Wade had learned to associate Halloween with disappointment; little did he know, the glittering costumes he dreamed of were just a few decades away.
Growing up in rural America, I often dreamed of being someone else. And since my mother always told me, “You can be anything you dream,” I’d attempt to push the limits when Halloween came around.
“Wonder Woman!” I would beg — and end up dressed as the Six Million Dollar Man.
“Batgirl?” I would plead, but Batman it would be.
I was so drawn to colorful, feminine costumes —wanting to believe they could transform a husky little gay boy into something magical. But every year, I’d be overruled by my dad’s drumbeat of: “You’re a boy. What would people in town think?”
The closest I got to glory was going as Elton John. Unfortunately, this also led to my disastrous decision the following year to dress as pop sensation Shaun Cassidy. I mimicked one of his album covers — feathering my hair just so and wearing an open white shirt and white pants. Several kids guessed I was dressed as the cafeteria lady. And when I sat in ketchup at lunch, an older teacher who must have been confused about my gender actually pulled me aside and asked if I knew I was spotting.
After that embarrassment, I mostly stuck to vampires and ghosts. My husband Gary had experienced similarly disheartening costume experiences growing up in small-town Illinois; so, when we moved to Saugatuck-Douglas, MI, we were not prepared for the fervor with which they cherished the holiday. Each year the little town of Douglas tossed a huge adult costume party that drew thousands.
“No boxed costumes,” a friend warned us the first year. “Go all out — or watch from the sidewalk.”
Gary and I shared a look and nearly began to cry.
When he first proposed that we go as Toddlers and Tiaras, I was interested. When he clarified that he meant I should be the little pageant girl with him as the insane stage mom, I was more hesitant. Despite the fact I was at that point in my life finally out, in love and happy, my excitement was clouded by the ghosts of Halloweens past. I’d been taught to be scared and ashamed. Sensing my unease, Gary reassured me: “It’s our time to shine.”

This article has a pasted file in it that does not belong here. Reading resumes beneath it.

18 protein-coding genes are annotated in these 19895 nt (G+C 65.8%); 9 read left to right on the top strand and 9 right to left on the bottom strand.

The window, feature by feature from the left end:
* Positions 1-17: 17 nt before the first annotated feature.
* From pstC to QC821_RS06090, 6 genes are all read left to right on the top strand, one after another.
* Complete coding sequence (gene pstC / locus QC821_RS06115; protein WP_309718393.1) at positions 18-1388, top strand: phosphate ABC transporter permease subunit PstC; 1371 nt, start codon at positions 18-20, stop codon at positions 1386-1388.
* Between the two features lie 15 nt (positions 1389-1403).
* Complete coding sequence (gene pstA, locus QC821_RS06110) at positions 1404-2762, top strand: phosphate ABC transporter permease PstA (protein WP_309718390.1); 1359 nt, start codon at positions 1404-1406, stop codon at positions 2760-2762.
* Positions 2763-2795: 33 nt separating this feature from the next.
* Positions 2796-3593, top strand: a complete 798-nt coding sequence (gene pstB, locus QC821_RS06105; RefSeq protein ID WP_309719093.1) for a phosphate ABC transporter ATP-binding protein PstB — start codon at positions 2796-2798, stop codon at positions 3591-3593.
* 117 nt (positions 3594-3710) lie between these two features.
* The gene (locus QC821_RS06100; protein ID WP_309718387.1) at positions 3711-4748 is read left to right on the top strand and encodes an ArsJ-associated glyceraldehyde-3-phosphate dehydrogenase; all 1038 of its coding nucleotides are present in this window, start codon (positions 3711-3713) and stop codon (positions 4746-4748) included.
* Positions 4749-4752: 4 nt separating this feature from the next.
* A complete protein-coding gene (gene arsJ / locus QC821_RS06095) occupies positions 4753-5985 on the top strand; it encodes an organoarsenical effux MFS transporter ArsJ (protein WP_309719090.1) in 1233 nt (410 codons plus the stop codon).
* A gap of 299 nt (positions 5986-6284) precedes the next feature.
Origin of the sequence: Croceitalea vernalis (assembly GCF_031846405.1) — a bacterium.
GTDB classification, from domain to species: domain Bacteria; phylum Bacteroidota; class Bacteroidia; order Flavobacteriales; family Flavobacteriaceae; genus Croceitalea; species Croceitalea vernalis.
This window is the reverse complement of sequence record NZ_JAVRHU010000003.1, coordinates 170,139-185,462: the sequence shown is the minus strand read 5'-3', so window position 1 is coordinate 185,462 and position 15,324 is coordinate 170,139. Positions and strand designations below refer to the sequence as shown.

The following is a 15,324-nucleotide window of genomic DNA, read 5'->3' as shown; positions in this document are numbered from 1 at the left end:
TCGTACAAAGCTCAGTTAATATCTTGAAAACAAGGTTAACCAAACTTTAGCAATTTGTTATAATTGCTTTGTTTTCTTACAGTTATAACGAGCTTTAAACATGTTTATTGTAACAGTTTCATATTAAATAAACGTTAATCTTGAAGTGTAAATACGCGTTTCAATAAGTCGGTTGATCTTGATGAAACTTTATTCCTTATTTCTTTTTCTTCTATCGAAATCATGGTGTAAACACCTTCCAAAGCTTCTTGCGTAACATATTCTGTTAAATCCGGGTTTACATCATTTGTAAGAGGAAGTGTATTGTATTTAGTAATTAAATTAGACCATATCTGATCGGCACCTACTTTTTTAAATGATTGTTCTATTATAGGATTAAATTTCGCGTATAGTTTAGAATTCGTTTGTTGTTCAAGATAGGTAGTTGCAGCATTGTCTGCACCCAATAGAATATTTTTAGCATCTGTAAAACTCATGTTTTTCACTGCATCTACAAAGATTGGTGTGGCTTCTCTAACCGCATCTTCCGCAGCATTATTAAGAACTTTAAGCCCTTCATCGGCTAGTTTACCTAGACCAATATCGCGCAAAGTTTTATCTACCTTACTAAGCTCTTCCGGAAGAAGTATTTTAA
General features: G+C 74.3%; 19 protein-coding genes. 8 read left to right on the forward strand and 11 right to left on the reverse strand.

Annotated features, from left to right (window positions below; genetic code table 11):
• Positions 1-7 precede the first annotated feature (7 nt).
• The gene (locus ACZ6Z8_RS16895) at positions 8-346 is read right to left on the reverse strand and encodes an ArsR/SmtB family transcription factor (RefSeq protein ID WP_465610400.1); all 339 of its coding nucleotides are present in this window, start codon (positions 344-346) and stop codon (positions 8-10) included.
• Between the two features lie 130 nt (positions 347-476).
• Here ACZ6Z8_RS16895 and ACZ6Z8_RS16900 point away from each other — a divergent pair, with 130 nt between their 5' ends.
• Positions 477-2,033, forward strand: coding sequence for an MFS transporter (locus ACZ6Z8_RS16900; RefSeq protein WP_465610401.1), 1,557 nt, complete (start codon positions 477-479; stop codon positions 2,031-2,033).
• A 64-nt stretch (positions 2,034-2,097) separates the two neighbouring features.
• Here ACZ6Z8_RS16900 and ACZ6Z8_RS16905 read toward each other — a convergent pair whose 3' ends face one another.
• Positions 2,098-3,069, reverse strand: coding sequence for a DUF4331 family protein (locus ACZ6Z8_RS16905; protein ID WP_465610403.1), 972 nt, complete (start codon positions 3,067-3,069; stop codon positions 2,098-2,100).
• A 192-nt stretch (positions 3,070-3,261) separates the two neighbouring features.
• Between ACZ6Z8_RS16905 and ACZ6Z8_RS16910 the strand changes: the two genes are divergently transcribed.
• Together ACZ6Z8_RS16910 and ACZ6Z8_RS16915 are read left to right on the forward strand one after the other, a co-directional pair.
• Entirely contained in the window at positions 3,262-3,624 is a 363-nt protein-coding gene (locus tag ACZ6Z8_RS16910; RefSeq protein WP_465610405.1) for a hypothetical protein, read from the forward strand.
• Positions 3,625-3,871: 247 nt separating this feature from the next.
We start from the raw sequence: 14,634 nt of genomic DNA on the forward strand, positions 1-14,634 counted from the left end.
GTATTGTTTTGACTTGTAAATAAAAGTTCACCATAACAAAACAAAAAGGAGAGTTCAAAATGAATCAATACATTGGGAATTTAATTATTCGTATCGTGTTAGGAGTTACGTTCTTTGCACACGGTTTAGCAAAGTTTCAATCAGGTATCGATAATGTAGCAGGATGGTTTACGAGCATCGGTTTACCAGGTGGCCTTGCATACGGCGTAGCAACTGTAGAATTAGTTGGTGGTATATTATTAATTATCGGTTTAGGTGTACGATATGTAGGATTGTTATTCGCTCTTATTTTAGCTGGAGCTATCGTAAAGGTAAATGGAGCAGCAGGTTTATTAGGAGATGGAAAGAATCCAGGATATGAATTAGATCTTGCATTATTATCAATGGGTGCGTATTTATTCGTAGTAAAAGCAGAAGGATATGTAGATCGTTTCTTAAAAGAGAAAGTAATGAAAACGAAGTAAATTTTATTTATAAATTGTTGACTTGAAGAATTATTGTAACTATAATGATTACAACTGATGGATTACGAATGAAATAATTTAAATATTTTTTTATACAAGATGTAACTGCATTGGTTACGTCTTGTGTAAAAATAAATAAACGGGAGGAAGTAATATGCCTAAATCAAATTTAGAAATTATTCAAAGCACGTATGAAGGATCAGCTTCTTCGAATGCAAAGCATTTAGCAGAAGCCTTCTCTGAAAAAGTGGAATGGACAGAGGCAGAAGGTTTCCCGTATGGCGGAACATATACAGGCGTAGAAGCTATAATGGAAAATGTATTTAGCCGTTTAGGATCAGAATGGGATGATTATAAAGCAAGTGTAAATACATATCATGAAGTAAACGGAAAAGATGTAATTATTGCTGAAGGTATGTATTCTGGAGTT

So I headed to Goodwill, where I found a sequined minidress that was perfect for my costume (size 8 — I nearly broke a rib squeezing into it). As I picked it up, a woman actually tried to rip it out of my hands. “My daughter needs this for a school dance!” she declared.
“It’s my turn to shine!” I yelled.
She backed away.
When the night of my very first adult Halloween parade arrived, I couldn’t stop myself from shaking. This was partly due to the fact that it was 38 degrees, and a thin layer of sequins does little to protect a body from hypothermia. But it was also overwhelming to finally don the kind of sparkly costume I had always wanted to wear. Better still — the crowd loved it!
The next year, we were flattered to be asked by the organizing committee to walk near the front of the parade. We went as Rachel Zoe and Brad Goreski of reality television “fame.” As we strutted down the street wheeling racks of clothing, people cheered and called to us like celebs on a red carpet — “Rachel! Brad! Over here!” I’d toss them looks over my sunglasses and sip from my Starbucks cup full of vodka — just like Rachel.
And then it happened: The following year we were asked to lead the parade. “Really?” we asked the parade chair. “Are you sure?”
“Why? Aren’t you?” she asked, laughing.
Gary and I spent what seemed like an eternity pondering potential costume ideas before we finally hit one that we hoped would be perfect. We shopped for months. We asked our neighbor — a former makeup artist — to help us get ready. We invested in legitimate wigs and choreographed an entire routine. And when we high-kicked our way down the street as Vegas showgirls, our two-foot-tall feathered headdresses dancing in the breeze, I thought of my mother’s motto as I waved to the crowd: You can be anything you dream.
It had turned out that she was right, of course. It had just taken me a few decades to finally figure out how.
Wade is the author of four books. His next, a novel, is slated to debut in spring. Learn more by visiting waderouse.com.
Last modified: April 17, 2018